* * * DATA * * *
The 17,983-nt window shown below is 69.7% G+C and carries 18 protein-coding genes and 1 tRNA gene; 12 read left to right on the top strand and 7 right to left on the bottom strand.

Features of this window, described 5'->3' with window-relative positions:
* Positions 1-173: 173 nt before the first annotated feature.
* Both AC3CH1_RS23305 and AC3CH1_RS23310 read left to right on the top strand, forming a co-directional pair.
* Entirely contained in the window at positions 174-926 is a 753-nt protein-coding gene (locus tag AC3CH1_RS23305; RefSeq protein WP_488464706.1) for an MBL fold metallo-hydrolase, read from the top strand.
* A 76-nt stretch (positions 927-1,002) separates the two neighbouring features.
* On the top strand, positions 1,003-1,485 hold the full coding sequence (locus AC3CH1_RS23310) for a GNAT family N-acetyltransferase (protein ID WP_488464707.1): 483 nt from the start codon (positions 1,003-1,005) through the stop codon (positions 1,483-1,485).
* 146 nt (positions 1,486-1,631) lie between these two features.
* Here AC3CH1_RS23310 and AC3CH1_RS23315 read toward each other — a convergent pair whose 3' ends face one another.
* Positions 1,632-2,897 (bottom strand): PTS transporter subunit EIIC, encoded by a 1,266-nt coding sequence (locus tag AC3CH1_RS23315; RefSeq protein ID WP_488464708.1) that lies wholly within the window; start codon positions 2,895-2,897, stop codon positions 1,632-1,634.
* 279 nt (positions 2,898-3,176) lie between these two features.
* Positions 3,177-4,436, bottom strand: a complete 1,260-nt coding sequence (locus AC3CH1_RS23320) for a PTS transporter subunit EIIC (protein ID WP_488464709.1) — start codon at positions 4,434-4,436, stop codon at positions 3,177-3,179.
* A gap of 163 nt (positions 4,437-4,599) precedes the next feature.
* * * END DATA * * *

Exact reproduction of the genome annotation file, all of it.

The 17,983-nt window shown below is 69.7% G+C and carries 18 protein-coding genes and 1 tRNA gene; 12 read left to right on the top strand and 7 right to left on the bottom strand.

Features of this window, described 5'->3' with window-relative positions:
* Positions 1-173: 173 nt before the first annotated feature.
* Both AC3CH1_RS23305 and AC3CH1_RS23310 read left to right on the top strand, forming a co-directional pair.
* Entirely contained in the window at positions 174-926 is a 753-nt protein-coding gene (locus tag AC3CH1_RS23305; RefSeq protein WP_488464706.1) for an MBL fold metallo-hydrolase, read from the top strand.
* A 76-nt stretch (positions 927-1,002) separates the two neighbouring features.
* On the top strand, positions 1,003-1,485 hold the full coding sequence (locus AC3CH1_RS23310) for a GNAT family N-acetyltransferase (protein ID WP_488464707.1): 483 nt from the start codon (positions 1,003-1,005) through the stop codon (positions 1,483-1,485).
* 146 nt (positions 1,486-1,631) lie between these two features.
* Here AC3CH1_RS23310 and AC3CH1_RS23315 read toward each other — a convergent pair whose 3' ends face one another.
* Positions 1,632-2,897 (bottom strand): PTS transporter subunit EIIC, encoded by a 1,266-nt coding sequence (locus tag AC3CH1_RS23315; RefSeq protein ID WP_488464708.1) that lies wholly within the window; start codon positions 2,895-2,897, stop codon positions 1,632-1,634.
* 279 nt (positions 2,898-3,176) lie between these two features.
* Positions 3,177-4,436, bottom strand: a complete 1,260-nt coding sequence (locus AC3CH1_RS23320) for a PTS transporter subunit EIIC (protein ID WP_488464709.1) — start codon at positions 4,434-4,436, stop codon at positions 3,177-3,179.
* A gap of 163 nt (positions 4,437-4,599) precedes the next feature.